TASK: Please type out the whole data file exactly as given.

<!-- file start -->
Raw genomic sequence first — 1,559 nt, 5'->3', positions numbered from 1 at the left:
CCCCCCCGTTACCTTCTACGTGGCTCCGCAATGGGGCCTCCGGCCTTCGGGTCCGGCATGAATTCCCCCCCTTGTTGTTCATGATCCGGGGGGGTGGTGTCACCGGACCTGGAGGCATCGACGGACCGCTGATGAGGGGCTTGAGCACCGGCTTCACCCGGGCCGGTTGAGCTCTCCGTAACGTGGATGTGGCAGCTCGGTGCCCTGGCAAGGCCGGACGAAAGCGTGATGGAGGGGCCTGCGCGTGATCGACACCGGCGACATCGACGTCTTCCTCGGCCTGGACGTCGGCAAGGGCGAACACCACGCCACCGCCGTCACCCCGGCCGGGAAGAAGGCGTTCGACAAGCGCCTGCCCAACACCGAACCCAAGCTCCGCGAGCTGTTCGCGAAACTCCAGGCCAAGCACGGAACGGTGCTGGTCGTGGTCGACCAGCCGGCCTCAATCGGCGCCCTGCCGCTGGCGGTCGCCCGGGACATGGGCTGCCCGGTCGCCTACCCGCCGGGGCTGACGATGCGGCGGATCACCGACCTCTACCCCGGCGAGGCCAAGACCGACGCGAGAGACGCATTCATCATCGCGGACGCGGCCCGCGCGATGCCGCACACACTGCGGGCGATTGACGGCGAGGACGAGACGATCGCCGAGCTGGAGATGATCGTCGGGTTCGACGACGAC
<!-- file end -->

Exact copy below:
Raw genomic sequence first — 1,559 nt, 5'->3', positions numbered from 1 at the left:
CCCCCCCGTTACCTTCTACGTGGCTCCGCAATGGGGCCTCCGGCCTTCGGGTCCGGCATGAATTCCCCCCCTTGTTGTTCATGATCCGGGGGGGTGGTGTCACCGGACCTGGAGGCATCGACGGACCGCTGATGAGGGGCTTGAGCACCGGCTTCACCCGGGCCGGTTGAGCTCTCCGTAACGTGGATGTGGCAGCTCGGTGCCCTGGCAAGGCCGGACGAAAGCGTGATGGAGGGGCCTGCGCGTGATCGACACCGGCGACATCGACGTCTTCCTCGGCCTGGACGTCGGCAAGGGCGAACACCACGCCACCGCCGTCACCCCGGCCGGGAAGAAGGCGTTCGACAAGCGCCTGCCCAACACCGAACCCAAGCTCCGCGAGCTGTTCGCGAAACTCCAGGCCAAGCACGGAACGGTGCTGGTCGTGGTCGACCAGCCGGCCTCAATCGGCGCCCTGCCGCTGGCGGTCGCCCGGGACATGGGCTGCCCGGTCGCCTACCCGCCGGGGCTGACGATGCGGCGGATCACCGACCTCTACCCCGGCGAGGCCAAGACCGACGCGAGAGACGCATTCATCATCGCGGACGCGGCCCGCGCGATGCCGCACACACTGCGGGCGATTGACGGCGAGGACGAGACGATCGCCGAGCTGGAGATGATCGTCGGGTTCGACGACGAC